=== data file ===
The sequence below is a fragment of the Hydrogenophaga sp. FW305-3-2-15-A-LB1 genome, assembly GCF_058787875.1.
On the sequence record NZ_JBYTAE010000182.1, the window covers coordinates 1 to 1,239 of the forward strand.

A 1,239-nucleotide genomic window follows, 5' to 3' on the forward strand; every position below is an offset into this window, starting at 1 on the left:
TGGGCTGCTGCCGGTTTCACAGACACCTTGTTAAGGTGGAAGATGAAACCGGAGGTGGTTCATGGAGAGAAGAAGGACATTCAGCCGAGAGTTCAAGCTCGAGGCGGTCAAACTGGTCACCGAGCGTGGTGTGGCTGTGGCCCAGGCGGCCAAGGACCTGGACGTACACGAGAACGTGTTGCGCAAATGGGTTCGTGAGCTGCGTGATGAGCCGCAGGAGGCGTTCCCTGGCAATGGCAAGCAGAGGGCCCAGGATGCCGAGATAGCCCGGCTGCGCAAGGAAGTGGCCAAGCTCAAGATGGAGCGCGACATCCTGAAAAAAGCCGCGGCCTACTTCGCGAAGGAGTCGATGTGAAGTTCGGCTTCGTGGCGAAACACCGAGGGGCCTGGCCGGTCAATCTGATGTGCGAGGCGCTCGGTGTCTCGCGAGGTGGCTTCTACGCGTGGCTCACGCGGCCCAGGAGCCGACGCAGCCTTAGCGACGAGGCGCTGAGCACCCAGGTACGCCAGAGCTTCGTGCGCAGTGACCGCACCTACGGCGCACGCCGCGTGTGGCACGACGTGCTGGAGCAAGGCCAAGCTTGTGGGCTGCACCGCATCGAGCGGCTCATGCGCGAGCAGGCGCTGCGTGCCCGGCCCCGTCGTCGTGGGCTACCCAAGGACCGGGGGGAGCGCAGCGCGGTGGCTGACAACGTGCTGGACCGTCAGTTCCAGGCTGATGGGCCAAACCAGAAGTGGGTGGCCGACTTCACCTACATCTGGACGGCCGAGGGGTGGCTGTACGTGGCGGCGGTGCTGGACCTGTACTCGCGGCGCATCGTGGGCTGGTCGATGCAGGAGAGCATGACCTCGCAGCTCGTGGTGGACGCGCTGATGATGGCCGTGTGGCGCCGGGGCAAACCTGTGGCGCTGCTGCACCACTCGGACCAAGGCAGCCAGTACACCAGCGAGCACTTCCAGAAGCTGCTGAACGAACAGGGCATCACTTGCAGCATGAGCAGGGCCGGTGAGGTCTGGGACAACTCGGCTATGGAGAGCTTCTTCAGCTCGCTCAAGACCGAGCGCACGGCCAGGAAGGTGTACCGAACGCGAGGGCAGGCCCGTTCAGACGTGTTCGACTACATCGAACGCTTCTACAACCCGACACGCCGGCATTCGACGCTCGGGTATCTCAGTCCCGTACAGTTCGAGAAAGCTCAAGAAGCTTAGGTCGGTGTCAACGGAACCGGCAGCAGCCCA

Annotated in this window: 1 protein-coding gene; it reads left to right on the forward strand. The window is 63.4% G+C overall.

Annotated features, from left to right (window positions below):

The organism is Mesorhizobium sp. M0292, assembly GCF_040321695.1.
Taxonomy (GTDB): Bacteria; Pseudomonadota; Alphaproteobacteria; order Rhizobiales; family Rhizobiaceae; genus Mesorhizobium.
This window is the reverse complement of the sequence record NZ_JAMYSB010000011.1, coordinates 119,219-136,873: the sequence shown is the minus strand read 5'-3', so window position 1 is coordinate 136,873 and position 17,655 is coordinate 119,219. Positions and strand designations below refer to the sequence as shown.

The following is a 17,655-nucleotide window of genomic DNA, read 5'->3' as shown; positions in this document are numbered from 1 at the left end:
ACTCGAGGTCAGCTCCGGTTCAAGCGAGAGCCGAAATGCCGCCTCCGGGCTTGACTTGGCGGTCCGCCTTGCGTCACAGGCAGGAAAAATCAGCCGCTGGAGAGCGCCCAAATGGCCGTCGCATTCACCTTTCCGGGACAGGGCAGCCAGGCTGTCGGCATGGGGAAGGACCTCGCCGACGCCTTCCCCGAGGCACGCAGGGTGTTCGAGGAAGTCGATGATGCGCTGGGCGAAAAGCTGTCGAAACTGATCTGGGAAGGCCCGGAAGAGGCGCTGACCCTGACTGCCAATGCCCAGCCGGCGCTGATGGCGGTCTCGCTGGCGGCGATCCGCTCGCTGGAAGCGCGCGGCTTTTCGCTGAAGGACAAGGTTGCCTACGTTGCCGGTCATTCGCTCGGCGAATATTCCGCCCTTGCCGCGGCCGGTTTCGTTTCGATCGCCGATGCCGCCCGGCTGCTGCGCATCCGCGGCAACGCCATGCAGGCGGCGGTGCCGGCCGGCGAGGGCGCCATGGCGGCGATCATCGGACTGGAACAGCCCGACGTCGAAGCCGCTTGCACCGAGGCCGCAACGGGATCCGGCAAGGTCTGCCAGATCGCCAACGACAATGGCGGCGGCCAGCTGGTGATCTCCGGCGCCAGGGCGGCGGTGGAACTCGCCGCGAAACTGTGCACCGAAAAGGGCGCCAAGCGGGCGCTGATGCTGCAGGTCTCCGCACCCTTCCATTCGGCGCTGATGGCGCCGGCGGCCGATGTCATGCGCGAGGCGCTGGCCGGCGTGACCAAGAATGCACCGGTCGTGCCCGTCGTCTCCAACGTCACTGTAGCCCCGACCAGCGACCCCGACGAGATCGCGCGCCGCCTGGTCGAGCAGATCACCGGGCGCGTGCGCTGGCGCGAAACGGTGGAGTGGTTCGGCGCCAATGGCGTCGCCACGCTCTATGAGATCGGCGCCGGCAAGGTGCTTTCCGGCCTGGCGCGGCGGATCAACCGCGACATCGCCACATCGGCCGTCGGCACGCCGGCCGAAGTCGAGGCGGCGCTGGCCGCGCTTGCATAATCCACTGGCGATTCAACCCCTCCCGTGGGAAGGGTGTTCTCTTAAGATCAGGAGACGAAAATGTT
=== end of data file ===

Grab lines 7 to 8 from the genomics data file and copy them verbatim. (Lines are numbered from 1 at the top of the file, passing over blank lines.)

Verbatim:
The organism is Mesorhizobium sp. M0292, assembly GCF_040321695.1.
Taxonomy (GTDB): Bacteria; Pseudomonadota; Alphaproteobacteria; order Rhizobiales; family Rhizobiaceae; genus Mesorhizobium.